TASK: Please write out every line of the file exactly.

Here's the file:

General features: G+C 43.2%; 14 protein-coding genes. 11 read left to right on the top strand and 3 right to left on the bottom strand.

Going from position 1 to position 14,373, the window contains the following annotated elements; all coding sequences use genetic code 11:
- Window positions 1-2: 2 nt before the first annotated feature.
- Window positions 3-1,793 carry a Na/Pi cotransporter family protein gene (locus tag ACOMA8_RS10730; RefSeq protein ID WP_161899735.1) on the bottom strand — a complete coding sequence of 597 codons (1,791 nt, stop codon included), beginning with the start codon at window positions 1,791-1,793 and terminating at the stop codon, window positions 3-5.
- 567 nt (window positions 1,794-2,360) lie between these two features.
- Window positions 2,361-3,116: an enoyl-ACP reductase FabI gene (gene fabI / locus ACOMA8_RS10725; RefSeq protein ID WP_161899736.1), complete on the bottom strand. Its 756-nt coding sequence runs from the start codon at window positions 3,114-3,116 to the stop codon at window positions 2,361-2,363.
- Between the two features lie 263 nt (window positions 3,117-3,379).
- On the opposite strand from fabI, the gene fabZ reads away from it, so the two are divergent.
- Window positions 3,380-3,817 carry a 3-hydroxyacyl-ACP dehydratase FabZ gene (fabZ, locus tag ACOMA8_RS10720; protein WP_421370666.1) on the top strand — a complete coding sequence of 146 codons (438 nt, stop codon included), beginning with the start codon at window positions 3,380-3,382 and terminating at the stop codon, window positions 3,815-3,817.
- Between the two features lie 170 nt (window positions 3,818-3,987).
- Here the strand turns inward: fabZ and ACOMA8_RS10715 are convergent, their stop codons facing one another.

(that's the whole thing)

General features: G+C 43.2%; 14 protein-coding genes. 11 read left to right on the top strand and 3 right to left on the bottom strand.

Going from position 1 to position 14,373, the window contains the following annotated elements; all coding sequences use genetic code 11:
- Window positions 1-2: 2 nt before the first annotated feature.
- Window positions 3-1,793 carry a Na/Pi cotransporter family protein gene (locus tag ACOMA8_RS10730; RefSeq protein ID WP_161899735.1) on the bottom strand — a complete coding sequence of 597 codons (1,791 nt, stop codon included), beginning with the start codon at window positions 1,791-1,793 and terminating at the stop codon, window positions 3-5.
- 567 nt (window positions 1,794-2,360) lie between these two features.
- Window positions 2,361-3,116: an enoyl-ACP reductase FabI gene (gene fabI / locus ACOMA8_RS10725; RefSeq protein ID WP_161899736.1), complete on the bottom strand. Its 756-nt coding sequence runs from the start codon at window positions 3,114-3,116 to the stop codon at window positions 2,361-2,363.
- Between the two features lie 263 nt (window positions 3,117-3,379).
- On the opposite strand from fabI, the gene fabZ reads away from it, so the two are divergent.
- Window positions 3,380-3,817 carry a 3-hydroxyacyl-ACP dehydratase FabZ gene (fabZ, locus tag ACOMA8_RS10720; protein WP_421370666.1) on the top strand — a complete coding sequence of 146 codons (438 nt, stop codon included), beginning with the start codon at window positions 3,380-3,382 and terminating at the stop codon, window positions 3,815-3,817.
- Between the two features lie 170 nt (window positions 3,818-3,987).
- Here the strand turns inward: fabZ and ACOMA8_RS10715 are convergent, their stop codons facing one another.